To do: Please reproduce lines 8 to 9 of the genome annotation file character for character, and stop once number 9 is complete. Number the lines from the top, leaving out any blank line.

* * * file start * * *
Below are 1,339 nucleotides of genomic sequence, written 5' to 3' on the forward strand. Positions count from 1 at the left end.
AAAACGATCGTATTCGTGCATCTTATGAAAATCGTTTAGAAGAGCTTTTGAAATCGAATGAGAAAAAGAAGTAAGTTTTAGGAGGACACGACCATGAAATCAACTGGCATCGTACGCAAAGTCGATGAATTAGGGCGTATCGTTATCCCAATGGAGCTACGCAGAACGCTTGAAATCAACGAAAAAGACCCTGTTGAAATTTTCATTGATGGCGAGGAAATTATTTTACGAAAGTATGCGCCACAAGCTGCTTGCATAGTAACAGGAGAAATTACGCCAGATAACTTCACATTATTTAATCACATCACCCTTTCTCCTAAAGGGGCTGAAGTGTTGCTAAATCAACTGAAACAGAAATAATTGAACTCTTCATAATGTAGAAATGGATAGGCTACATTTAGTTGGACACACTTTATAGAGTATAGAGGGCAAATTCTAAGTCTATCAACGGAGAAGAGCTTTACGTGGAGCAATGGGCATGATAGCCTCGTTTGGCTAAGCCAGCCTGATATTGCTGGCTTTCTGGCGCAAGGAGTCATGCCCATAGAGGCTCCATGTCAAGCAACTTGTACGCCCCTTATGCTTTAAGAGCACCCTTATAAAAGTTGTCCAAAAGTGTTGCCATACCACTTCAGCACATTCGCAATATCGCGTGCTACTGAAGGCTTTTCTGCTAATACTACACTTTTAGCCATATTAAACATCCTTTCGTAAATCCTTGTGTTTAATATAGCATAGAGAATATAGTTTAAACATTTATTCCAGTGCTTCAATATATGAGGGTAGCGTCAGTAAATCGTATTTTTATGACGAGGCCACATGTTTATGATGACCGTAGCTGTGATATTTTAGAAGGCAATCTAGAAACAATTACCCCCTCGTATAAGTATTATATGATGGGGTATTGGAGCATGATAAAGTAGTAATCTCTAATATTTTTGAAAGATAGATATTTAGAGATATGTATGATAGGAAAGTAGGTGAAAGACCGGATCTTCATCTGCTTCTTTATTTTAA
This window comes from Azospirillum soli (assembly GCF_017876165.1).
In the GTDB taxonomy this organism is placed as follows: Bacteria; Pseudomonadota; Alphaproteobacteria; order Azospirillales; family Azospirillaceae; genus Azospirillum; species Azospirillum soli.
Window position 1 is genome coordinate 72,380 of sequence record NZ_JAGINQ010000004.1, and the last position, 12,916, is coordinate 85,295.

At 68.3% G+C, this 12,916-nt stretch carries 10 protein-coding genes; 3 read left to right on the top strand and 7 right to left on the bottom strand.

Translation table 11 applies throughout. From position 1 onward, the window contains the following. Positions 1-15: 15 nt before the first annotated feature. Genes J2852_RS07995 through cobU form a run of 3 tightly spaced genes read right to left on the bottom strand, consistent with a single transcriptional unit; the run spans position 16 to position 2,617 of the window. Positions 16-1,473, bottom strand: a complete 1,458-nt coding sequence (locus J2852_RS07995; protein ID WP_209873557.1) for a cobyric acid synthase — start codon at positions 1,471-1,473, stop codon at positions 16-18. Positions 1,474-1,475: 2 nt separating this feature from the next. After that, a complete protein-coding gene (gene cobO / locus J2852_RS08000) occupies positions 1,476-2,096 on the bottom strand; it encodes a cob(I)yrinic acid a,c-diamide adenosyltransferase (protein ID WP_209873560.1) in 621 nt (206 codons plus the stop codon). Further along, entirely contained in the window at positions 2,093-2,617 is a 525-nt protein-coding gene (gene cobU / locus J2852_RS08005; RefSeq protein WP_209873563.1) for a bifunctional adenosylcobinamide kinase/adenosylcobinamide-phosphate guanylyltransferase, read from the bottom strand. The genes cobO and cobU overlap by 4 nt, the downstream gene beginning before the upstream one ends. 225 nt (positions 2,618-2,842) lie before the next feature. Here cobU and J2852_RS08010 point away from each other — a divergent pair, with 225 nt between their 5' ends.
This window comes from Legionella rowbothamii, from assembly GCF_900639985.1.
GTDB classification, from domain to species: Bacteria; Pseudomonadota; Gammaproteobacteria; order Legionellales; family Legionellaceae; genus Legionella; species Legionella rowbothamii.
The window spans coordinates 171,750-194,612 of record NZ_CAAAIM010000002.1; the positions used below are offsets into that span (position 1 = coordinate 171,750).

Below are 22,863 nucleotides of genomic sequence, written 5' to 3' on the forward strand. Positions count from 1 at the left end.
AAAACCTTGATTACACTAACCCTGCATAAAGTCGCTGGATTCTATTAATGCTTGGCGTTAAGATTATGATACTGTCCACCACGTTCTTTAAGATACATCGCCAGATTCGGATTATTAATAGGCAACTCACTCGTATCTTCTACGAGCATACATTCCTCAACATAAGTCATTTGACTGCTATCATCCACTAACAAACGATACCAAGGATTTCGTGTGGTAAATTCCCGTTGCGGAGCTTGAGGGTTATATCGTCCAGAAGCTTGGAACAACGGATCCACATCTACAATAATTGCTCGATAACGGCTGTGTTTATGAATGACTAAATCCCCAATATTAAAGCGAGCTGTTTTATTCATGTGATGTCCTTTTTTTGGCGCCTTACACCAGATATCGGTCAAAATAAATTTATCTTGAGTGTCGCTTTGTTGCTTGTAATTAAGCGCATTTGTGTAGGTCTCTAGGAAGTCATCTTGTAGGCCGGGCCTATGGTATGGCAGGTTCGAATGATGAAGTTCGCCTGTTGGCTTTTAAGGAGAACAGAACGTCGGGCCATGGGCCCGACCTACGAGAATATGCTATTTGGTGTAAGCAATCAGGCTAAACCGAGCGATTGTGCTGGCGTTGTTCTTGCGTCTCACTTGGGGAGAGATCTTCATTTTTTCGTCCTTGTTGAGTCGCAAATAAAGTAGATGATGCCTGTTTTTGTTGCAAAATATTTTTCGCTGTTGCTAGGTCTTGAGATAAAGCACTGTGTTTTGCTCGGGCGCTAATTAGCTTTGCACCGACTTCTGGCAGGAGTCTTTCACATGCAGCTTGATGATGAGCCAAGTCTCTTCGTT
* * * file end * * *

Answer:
This window comes from Legionella rowbothamii, from assembly GCF_900639985.1.
GTDB classification, from domain to species: Bacteria; Pseudomonadota; Gammaproteobacteria; order Legionellales; family Legionellaceae; genus Legionella; species Legionella rowbothamii.